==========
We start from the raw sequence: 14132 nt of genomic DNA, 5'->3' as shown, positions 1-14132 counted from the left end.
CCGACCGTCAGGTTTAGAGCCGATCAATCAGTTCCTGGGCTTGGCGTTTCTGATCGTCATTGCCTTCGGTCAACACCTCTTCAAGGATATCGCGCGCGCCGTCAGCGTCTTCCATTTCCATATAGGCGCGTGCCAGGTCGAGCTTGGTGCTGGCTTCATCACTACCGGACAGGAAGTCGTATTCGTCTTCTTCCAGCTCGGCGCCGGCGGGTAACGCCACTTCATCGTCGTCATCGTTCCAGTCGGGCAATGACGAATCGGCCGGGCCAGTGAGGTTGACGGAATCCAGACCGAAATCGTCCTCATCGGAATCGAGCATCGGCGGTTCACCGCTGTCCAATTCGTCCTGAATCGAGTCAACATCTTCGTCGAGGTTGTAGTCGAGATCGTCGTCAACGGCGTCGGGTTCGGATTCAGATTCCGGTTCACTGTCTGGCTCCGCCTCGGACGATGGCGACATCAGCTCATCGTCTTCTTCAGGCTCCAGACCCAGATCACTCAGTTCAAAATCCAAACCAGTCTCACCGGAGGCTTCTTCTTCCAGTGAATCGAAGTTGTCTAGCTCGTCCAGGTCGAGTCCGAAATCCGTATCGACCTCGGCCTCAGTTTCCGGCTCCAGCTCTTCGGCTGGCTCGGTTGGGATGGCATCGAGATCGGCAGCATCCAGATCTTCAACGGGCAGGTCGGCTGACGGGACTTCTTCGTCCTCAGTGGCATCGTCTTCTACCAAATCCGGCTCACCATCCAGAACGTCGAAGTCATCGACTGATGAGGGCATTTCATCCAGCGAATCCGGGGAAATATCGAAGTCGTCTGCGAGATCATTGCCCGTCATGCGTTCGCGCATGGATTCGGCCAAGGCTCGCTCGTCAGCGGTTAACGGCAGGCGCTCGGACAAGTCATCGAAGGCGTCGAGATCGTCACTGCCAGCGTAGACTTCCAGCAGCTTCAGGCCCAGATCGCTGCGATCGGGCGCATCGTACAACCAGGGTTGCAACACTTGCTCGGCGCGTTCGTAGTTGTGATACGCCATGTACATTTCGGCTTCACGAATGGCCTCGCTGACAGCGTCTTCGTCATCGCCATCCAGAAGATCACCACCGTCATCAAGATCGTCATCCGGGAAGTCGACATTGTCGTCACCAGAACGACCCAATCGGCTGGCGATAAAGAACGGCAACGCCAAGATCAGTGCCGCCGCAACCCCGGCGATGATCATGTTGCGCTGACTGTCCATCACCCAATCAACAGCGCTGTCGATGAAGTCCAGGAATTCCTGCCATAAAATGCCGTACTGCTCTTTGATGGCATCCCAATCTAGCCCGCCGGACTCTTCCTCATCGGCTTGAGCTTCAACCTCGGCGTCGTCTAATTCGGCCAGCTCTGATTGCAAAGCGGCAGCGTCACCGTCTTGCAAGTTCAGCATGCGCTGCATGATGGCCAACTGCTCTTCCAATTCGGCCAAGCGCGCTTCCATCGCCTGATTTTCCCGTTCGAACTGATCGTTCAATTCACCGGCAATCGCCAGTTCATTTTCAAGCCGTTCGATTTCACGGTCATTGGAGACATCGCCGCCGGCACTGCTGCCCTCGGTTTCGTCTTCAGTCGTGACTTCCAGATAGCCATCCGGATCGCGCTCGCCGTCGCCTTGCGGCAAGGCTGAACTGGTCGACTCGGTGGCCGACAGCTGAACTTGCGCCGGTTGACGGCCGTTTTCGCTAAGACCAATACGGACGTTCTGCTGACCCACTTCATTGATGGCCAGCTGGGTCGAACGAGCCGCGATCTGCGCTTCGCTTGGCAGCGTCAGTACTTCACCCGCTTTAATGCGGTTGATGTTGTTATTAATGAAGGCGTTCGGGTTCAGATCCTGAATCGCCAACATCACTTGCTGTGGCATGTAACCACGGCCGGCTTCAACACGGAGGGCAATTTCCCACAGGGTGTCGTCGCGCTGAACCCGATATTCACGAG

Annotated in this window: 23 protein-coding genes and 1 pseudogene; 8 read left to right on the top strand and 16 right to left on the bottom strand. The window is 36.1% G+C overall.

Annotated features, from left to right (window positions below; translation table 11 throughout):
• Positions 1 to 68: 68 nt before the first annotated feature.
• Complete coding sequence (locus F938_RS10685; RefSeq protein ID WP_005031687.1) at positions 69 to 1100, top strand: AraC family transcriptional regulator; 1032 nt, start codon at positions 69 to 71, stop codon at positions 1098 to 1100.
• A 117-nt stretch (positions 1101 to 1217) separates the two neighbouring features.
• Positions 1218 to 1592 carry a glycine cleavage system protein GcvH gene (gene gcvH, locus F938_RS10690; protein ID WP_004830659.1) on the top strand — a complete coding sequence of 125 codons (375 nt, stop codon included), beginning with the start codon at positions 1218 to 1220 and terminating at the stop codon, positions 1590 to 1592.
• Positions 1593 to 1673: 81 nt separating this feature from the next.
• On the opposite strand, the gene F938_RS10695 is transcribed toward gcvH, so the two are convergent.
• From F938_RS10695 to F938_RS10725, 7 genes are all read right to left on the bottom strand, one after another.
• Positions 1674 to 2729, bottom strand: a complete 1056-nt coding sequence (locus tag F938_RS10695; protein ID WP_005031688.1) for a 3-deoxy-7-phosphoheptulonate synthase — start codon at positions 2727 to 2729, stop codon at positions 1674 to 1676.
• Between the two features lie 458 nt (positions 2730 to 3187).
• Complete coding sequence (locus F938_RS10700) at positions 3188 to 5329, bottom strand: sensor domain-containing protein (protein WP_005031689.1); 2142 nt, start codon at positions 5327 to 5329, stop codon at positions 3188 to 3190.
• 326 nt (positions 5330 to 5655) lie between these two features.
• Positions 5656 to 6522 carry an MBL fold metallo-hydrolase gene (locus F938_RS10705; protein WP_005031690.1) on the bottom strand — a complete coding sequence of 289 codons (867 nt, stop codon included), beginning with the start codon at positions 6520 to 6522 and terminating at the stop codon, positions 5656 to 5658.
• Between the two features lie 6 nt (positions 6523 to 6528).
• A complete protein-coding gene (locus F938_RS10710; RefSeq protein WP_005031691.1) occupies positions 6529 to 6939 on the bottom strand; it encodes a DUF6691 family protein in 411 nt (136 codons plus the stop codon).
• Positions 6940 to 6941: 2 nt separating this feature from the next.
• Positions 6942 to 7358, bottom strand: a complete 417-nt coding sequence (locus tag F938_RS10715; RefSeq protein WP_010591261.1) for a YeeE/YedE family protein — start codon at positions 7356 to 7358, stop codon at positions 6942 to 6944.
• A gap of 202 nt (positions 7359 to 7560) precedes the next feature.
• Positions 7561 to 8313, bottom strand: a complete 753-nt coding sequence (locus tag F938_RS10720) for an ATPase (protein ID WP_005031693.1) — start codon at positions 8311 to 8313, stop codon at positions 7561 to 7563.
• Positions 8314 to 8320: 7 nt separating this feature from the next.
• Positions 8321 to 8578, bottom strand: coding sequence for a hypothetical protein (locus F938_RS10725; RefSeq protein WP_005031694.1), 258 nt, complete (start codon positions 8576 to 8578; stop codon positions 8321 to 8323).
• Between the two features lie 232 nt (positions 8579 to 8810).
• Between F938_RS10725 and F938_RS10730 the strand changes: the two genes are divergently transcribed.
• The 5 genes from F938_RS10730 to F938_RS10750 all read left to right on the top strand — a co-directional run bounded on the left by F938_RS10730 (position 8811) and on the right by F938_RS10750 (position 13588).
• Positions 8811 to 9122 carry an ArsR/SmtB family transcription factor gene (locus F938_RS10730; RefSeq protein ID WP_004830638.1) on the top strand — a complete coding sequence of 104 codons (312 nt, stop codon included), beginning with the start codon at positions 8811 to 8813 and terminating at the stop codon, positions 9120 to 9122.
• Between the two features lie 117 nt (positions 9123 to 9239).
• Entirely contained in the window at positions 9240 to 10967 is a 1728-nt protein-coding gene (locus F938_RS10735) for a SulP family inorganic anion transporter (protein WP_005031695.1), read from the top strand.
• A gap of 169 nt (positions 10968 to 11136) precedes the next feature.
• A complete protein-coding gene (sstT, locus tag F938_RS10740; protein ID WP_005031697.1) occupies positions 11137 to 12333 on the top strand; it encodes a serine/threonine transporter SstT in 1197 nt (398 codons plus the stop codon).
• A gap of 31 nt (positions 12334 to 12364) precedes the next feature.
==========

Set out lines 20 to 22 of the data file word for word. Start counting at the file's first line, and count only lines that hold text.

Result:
• Positions 6942 to 7358, bottom strand: a complete 417-nt coding sequence (locus tag F938_RS10715; RefSeq protein WP_010591261.1) for a YeeE/YedE family protein — start codon at positions 7356 to 7358, stop codon at positions 6942 to 6944.
• A gap of 202 nt (positions 7359 to 7560) precedes the next feature.
• Positions 7561 to 8313, bottom strand: a complete 753-nt coding sequence (locus tag F938_RS10720) for an ATPase (protein ID WP_005031693.1) — start codon at positions 8311 to 8313, stop codon at positions 7561 to 7563.